HOS303A International Restaurant Concepts Assessment Answer
International Restaurant Concepts
Learning Outcome/s (found in the Subject Outline)
Case Study Paris
Mourad Mazouz is a renowned Algerian born restaurateur. He opened his first venue in Paris in 1988 - a bistro known as “Au Bascou”. A mere couple of years after its conception, the venue received the accolade of “Bistro of the Year”, a great accolade in this competitive gastronomic city (“Speaker Profile: Mourad Mazouz”, 2020, para. 1).
In 1990, he opened the restaurant “404” in the chic and rowdy Paris district of Le Marais. To this day, 404 is an institution that is still fresh and modern (Baidawi, 2020, para. 7). The name is riff on the diaspora of North Africans arriving in France, in Mazouz’s mind all the immigrants arrived in a ‘Peugeot 404’, at the time a popular model of car across North Africa (M. Mazouz, personal communication, May 22, 2020).
In France at the time, and to some extent even now, North African restaurants were viewed as only serving traditional North African cuisine - couscous and tagines. He wanted something that reflected his roots, still serving those traditional dishes but to elevate the offering; more of its time - cooler, sexier and modern compared to his contemporaries. More recently, the venue can be experienced with its next-door cocktail bar, “Andy Wahloo”.
“Andy Wahloo”, a clever play on words in North African Berber meaning “I have nothing” is a nod to the Pop Art design of the venue itself and the famous Pop Art artist, Andy Warhol. The bar was originally designed to allow people to sit and have a drink whilst waiting for a table at the 404. This bar first opened in 2004 and had a revamp in 2013 refreshing the kitsch design, including neon pink lights spelling out the name of the fictitious character the bar is based around. Mazouz teamed up with Hassan Hajjaj, a London based Moroccan artist for the design revamp of Andy Wahloo.
Hajjaj is heavily influenced by the club, hip-hop, and reggae scenes of London as well as by his North African heritage. His work includes installations, fashion, interior design and furniture made from recycled utilitarian objects from North Africa, such as upturned Coca-Cola crates as stools and aluminium cans turned into lamps. His design aesthetic works perfectly at Andy Wahloo (Hassan Hajjaj & Mourad Mazouz Join Forces to create a Moroccan inspired Pop Up Bar, 2018, para. 2).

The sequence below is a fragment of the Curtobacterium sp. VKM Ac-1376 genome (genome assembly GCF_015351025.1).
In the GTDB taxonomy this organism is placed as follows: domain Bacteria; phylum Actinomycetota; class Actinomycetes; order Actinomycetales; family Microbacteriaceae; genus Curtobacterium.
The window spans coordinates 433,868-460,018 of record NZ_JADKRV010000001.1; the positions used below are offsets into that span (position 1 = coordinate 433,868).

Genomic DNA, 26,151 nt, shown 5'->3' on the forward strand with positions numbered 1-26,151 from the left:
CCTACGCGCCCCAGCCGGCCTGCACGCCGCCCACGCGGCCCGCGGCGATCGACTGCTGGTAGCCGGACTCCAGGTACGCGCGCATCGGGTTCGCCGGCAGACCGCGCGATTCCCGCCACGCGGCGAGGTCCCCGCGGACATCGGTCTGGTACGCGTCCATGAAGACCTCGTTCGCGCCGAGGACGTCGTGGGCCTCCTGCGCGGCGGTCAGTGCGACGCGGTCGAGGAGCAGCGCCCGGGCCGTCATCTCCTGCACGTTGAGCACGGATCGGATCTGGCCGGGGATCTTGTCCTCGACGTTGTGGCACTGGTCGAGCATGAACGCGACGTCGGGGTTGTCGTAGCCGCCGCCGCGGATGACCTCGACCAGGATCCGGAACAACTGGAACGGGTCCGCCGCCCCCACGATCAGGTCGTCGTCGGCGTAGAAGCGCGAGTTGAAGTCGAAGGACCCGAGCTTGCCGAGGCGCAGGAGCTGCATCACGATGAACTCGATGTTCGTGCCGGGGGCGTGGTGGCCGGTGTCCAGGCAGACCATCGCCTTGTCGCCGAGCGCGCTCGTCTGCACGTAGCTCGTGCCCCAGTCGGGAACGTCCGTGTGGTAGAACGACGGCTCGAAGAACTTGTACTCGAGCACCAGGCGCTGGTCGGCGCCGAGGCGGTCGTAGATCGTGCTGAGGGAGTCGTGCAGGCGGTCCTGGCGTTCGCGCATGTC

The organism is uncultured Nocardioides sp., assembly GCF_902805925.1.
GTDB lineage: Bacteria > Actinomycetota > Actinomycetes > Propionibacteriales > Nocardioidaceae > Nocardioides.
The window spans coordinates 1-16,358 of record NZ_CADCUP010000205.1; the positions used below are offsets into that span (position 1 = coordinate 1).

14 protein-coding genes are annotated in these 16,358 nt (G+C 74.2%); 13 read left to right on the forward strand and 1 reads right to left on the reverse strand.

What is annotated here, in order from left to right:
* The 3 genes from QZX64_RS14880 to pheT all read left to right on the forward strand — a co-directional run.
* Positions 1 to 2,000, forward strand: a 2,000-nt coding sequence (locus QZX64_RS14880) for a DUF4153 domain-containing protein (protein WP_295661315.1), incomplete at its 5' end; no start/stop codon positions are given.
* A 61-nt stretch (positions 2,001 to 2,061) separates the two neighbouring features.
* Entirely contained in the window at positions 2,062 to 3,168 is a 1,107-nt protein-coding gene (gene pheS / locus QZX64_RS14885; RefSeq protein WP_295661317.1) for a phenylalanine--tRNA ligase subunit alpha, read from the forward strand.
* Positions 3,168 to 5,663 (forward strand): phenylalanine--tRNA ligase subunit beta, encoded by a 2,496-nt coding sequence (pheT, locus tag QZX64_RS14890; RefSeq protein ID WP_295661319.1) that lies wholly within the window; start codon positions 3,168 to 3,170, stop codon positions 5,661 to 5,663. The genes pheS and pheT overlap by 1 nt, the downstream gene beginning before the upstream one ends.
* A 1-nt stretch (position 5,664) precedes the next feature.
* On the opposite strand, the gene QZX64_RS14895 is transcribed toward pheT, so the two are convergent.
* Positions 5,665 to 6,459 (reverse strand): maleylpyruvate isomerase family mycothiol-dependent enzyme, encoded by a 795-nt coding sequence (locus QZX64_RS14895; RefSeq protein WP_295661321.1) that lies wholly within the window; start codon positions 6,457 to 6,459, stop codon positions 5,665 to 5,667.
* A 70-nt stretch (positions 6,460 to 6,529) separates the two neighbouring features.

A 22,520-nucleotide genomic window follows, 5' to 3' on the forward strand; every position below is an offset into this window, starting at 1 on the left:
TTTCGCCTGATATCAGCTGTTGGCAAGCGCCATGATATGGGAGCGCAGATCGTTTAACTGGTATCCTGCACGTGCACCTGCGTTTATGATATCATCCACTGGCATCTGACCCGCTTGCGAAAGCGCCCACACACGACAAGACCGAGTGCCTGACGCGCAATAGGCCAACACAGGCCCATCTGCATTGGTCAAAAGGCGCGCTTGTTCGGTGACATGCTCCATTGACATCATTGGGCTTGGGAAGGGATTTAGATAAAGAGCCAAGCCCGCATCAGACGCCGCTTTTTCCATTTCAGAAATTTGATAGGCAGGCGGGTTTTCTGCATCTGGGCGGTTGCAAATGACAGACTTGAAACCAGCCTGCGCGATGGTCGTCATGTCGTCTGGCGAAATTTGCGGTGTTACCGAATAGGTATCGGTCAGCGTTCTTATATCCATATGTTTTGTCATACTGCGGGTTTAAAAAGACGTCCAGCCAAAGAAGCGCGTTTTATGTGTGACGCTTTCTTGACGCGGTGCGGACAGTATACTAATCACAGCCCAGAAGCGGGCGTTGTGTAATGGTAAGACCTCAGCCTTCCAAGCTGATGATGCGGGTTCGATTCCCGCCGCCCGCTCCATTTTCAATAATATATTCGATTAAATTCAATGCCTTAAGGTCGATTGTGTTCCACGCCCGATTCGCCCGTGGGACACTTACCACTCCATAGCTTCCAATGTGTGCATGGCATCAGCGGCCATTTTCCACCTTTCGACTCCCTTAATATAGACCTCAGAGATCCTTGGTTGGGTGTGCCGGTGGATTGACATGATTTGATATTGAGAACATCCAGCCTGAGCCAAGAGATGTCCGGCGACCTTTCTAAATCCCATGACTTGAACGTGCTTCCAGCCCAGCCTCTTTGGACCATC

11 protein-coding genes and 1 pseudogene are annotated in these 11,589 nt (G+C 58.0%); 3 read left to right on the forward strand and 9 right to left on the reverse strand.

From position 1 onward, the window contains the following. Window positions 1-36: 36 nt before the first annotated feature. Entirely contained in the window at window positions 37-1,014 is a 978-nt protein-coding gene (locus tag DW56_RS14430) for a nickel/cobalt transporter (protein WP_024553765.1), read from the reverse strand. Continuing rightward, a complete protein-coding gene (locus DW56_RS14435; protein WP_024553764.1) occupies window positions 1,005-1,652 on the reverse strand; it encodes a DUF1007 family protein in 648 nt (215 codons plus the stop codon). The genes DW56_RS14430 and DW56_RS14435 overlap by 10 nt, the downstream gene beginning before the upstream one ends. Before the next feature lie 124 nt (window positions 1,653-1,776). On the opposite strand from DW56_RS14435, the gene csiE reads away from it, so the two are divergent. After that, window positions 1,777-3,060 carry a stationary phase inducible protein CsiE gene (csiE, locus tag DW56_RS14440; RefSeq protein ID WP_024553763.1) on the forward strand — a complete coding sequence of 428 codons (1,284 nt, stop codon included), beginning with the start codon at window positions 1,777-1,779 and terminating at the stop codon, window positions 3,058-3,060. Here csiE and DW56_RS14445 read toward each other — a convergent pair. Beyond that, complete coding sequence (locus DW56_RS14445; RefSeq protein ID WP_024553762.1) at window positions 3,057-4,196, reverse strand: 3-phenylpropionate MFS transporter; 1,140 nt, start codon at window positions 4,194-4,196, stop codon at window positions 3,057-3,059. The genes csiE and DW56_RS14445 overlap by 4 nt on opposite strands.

Mazouz moved to London in the late 90s and opened the critically acclaimed North African restaurant “Momo”. The restaurant was the place to be and in its early days hosted a plethora of ‘A List’ celebrities including a birthday party for Madonna. Naturally, it received a lot of publicity due to its clientele and this put a spotlight on the venue. The restaurant commanded an air of exclusivity and this was further bolstered by the addition of special Momo keyrings that gave access to a members-only basement bar, where decadent parties took place (McCoy, 2019, para 2).
Momo restaurant is situated on Heddon Street in London, this falls within the wealthy Mayfair district and just tucked away in a small, quaint street; just off the posher Regent Street shopping area. Mayfair has over
5,100 permanent residents from more than 42 nationalities and the highest representation of the residents sits in the 30-44 years of age category. This part of the city also boasts London's largest concentration of luxury hotels and restaurants. Rents are among the highest not only in London, but in the world (City of Westminster, 2018, p.2).
One particular demographic very drawn to this restaurant is wealthy Arab visitors. Although tourists from the oil-rich United Arab Emirates, Kuwait, Saudi Arabia and Qatar make up only a small percentage of total visits to the UK, compared with their counterparts from the U.S. and Europe, they are lavish spenders. Figures show that Middle Eastern tourists ranked just 19th in terms of visitor numbers but were high yielding tourists in 2014 as they were second in total spend of £888 million (Hui, 2015, para. 5).
The décor and menu offering have remained largely consistent since it first opened. Despite a recent refresh in 2019 (McCoy, 2019, para. 4), the décor is that of an elegant and eclectic North African souk. The space consists of brass trays, burnished terracotta and vibrant blue accents. Meanwhile the lighting is dimmed and at varied levels for a diffused effect and Moroccan lanterns disperse different colours. A luscious and secluded garden space with tables on the terrace. The venue has retained a unique offering and a lasting point of difference throughout the years.
The original basement bar beneath Momo relaunched in 2019 to great acclaim teaming up with award winning mixologist Erik Lorincz. Lorincz made his name at the Savoy's American Bar, propelling it to the top space in the World's Best Bars. This new venture coming in at number 47 of the World’s 50 Best Bars in 2019 within five months of opening (Kwant, n.d.). “Kwãnt”, pronounced quaint, has a cream lounge, bamboo ceilings and palms evoking the 1940s classic Casablanca era all put together by top French-American interior Designer Bambi Sloan (Hanly, 2019, para. 3). Experimental drinks using fermented pineapple and spirulina served in fine glassware, served by white-jacketed professional staff. The food offering consists of classics with a Maghrebi twist such as oysters with tahini, smoky foie gras and scallop carpaccio with cauliflower tabbouleh.